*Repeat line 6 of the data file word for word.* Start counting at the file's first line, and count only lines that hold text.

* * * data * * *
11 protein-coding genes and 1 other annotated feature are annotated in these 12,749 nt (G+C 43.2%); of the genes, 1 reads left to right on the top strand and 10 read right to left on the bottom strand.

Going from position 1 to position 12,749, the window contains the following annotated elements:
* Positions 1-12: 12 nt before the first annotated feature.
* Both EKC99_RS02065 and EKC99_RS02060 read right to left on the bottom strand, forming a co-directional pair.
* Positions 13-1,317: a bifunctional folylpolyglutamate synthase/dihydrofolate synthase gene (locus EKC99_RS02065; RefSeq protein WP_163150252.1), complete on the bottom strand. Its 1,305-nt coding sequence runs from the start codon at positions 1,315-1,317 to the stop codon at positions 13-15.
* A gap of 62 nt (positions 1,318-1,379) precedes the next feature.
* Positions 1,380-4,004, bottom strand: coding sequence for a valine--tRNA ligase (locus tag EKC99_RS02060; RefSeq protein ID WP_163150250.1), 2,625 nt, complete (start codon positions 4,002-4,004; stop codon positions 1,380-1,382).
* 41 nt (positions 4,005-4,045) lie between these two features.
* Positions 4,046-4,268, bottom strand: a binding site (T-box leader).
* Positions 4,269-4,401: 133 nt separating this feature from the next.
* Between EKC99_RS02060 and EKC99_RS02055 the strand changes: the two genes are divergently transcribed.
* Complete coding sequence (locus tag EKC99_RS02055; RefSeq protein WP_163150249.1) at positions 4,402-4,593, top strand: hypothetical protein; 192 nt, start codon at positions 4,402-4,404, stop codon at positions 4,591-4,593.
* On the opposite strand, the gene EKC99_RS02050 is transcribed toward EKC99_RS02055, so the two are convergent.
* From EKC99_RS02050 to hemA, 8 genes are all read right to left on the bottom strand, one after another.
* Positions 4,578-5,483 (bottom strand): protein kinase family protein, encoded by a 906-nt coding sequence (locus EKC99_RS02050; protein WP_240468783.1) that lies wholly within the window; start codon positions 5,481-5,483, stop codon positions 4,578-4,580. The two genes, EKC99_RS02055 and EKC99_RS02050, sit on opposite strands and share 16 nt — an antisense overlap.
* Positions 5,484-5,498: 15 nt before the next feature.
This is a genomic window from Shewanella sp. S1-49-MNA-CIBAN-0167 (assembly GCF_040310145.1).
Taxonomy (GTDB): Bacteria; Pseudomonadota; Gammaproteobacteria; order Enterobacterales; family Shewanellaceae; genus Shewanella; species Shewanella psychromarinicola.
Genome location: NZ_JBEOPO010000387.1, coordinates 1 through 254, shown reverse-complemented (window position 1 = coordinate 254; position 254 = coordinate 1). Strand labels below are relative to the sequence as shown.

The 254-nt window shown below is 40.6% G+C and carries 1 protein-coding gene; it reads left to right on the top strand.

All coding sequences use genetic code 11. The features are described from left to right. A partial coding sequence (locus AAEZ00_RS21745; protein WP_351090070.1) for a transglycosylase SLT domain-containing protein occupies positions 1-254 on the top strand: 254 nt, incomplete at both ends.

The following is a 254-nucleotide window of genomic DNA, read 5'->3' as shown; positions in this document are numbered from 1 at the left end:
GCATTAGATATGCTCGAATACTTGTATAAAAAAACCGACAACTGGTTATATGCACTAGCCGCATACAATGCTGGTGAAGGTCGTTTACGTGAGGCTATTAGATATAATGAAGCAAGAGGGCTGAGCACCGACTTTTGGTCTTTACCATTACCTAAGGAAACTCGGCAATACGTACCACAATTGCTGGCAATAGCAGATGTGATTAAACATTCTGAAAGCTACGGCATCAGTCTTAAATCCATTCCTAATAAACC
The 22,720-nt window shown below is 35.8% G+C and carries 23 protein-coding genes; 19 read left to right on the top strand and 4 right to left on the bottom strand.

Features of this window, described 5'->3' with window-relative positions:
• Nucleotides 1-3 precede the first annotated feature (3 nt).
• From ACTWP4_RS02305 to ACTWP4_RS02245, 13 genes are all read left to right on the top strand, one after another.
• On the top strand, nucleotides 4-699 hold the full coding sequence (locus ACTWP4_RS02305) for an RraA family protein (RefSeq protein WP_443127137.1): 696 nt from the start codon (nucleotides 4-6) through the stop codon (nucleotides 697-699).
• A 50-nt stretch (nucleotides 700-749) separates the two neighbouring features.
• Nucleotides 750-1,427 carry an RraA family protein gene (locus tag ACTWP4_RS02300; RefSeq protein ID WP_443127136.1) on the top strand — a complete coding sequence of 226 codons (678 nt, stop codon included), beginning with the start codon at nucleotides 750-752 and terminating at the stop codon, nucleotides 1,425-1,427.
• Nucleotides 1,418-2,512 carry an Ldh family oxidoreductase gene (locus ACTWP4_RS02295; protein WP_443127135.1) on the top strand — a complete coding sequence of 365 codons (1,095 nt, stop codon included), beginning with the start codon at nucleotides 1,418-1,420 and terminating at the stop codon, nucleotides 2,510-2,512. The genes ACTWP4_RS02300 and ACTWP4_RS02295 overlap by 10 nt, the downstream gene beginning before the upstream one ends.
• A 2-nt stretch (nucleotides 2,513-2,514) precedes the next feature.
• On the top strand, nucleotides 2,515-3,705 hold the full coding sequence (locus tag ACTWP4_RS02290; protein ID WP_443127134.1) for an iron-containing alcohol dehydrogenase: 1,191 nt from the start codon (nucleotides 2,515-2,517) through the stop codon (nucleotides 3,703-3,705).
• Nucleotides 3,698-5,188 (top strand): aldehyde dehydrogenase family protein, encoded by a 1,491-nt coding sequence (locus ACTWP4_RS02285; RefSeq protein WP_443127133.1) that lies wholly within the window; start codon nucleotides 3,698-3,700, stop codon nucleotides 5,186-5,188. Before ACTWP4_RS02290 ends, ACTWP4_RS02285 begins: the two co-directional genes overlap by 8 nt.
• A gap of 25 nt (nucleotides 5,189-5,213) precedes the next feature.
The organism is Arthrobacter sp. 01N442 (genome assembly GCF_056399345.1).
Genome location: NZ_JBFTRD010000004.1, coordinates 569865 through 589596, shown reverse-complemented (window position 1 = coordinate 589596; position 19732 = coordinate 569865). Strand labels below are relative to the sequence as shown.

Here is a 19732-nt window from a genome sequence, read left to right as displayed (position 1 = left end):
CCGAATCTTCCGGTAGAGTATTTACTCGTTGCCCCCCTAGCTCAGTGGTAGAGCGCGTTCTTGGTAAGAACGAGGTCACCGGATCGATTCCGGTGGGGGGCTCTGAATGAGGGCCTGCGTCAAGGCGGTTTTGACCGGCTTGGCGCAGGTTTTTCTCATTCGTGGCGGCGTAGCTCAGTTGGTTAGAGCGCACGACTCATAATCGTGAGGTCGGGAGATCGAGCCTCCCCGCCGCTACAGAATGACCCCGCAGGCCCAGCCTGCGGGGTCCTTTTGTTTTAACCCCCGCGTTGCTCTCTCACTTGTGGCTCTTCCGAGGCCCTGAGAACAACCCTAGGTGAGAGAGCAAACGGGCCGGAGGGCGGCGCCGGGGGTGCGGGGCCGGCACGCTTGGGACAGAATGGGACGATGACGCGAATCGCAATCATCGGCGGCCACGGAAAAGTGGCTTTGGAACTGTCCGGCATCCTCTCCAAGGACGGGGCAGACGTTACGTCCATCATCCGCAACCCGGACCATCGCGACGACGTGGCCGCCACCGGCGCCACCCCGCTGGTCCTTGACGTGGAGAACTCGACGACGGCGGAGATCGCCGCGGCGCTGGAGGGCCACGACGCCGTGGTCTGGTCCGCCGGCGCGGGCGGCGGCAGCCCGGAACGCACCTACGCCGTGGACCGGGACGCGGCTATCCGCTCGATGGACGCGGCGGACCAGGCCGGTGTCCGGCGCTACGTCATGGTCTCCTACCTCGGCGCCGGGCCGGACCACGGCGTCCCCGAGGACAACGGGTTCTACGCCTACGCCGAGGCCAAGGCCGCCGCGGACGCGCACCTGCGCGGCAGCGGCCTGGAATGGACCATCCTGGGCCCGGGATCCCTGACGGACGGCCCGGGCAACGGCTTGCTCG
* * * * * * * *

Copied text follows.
* A gap of 62 nt (positions 1,318-1,379) precedes the next feature.